Hi Blog. Latest figures for the population of registered NJ residents (i.e. anyone on 3-month visas and up) for 2006 (available at http://www.moj.go.jp/PRESS/070516-1.pdf) have just been made public by the Ministry of Justice (it takes about 5 months to tabulate the previous year’s figures).
The numbers are still rising, regardless of the crappy visa conditions, the relative ministerial indifference shown the international families being raised in Japan, and the general bad-mouthing of NJ by the likes of Tokyo Gov Ishihara and the NPA.
In fact, although the average is usually around a net gain of 50,000 souls per year, 2006 saw a gain of about 70,000. Accelerating?
In any case, as the Japanese article states (http://www.debito.org/?p=410, this represents the 45th straight year the NJ population has risen, and at the rate reported below (3.6%), under the laws of statistics and compounding interest rates, this means the NJ population will double in about 20 years.
Got a little more to say, but I’ll save that for my next FUN FACTS. Debito in Sapporo
FOREIGN RESIDENTS AT RECORD HIGH
The Yomiuri Shinbun May. 22, 2007
The number of foreign residents in Japan as of the end of 2006 hit a record-high of 2.08 million, increasing 3.6 percent from the previous year, according to the Justice Ministry’s Immigration Bureau.
The figure of 2,084,919 accounted for 1.63 percent of the nation’s total population.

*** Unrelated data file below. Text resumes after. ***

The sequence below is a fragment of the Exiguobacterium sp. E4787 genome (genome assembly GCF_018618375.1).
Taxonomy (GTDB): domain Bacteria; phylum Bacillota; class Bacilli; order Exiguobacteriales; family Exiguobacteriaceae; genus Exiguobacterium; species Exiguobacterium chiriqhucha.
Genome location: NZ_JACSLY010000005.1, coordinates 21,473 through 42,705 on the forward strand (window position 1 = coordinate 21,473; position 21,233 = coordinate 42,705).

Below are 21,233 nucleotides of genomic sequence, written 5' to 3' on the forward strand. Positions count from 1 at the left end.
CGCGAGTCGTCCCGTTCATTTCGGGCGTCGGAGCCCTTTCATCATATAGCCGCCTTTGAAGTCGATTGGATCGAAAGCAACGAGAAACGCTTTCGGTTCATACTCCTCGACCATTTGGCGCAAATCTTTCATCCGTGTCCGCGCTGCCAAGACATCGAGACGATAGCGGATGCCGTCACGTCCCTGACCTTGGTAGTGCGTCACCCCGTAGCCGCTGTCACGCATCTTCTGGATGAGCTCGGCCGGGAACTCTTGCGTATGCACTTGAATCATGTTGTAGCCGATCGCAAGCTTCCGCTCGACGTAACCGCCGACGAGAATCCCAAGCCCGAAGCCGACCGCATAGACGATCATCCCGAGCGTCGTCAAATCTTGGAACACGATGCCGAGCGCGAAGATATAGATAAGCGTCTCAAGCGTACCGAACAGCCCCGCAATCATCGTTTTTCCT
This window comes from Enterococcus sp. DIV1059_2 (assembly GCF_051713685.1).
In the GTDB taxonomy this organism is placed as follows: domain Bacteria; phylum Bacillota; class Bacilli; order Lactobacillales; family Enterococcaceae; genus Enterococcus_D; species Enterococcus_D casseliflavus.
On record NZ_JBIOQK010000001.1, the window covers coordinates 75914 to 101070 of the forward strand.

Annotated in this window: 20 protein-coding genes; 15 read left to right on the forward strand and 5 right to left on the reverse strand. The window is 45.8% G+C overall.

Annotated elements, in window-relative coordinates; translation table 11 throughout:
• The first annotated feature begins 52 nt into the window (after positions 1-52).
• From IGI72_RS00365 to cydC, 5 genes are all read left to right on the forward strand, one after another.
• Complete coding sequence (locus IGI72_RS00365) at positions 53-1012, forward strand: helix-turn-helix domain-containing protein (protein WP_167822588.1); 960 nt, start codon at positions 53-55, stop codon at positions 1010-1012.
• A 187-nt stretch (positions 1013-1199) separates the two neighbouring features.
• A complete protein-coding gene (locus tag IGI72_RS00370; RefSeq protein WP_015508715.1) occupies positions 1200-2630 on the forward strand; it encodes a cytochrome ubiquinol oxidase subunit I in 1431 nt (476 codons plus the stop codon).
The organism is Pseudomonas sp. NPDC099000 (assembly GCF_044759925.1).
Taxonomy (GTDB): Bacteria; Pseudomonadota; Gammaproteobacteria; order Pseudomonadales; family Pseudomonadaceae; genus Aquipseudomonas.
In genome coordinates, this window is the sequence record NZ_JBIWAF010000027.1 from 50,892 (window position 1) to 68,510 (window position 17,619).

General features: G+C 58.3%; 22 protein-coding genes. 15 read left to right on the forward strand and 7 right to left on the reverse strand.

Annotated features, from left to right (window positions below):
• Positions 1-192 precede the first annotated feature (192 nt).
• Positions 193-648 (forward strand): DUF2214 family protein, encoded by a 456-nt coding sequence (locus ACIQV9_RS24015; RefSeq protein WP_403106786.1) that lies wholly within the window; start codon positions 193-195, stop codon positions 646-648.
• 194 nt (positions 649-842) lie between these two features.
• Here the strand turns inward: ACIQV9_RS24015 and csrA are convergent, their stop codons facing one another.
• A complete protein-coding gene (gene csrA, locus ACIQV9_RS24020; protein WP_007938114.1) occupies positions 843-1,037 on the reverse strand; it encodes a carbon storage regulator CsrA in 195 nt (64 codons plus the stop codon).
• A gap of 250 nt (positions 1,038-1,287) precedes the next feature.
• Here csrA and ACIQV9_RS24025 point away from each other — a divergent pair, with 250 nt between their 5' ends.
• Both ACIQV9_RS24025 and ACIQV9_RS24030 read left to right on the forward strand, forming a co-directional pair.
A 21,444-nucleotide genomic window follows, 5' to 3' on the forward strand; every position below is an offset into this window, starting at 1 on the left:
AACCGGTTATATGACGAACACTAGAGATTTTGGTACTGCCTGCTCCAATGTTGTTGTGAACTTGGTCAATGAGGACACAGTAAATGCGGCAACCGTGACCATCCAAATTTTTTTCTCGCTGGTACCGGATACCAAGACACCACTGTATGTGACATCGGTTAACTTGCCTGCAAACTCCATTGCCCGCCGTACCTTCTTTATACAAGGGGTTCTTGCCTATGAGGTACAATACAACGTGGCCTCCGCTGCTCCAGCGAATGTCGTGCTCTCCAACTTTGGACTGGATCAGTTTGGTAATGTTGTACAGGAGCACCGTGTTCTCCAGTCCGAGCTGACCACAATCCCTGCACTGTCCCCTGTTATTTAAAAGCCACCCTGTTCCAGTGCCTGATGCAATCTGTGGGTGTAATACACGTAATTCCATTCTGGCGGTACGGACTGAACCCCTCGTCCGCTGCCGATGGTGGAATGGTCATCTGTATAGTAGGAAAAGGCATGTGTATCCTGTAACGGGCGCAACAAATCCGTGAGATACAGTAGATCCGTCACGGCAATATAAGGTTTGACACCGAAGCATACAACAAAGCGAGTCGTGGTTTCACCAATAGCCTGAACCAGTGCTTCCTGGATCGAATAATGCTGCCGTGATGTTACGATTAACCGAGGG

By nationality and place of origin, the two Koreas combined had the largest share at 28.7 percent, or 598,219. But because of the aging population and naturalization, the number of special permanent residents is decreasing after peaking in 1991.
In order of descending share after the two Koreas, China registered 26.9 percent or 560,741; Brazil, 15 percent or 312,979; and thereafter the order was the Philippines, Peru and the United States.
There were 188 different nationalities and places of origin.
By prefecture, Tokyo came top with 364,712. Thereafter, Osaka, Aichi, Kanagawa, Saitama, Hyogo, Chiba, Shizuoka, Gifu and Kyoto prefectures accounted for about 70 percent.
Gifu Prefecture increased by 7.6 percent from a year ago, and Aichi by 7.1 percent. The high rates of increase in the two Chubu region prefectures is thought to be attributable to the area’s favorable economic conditions.
(May. 22, 2007)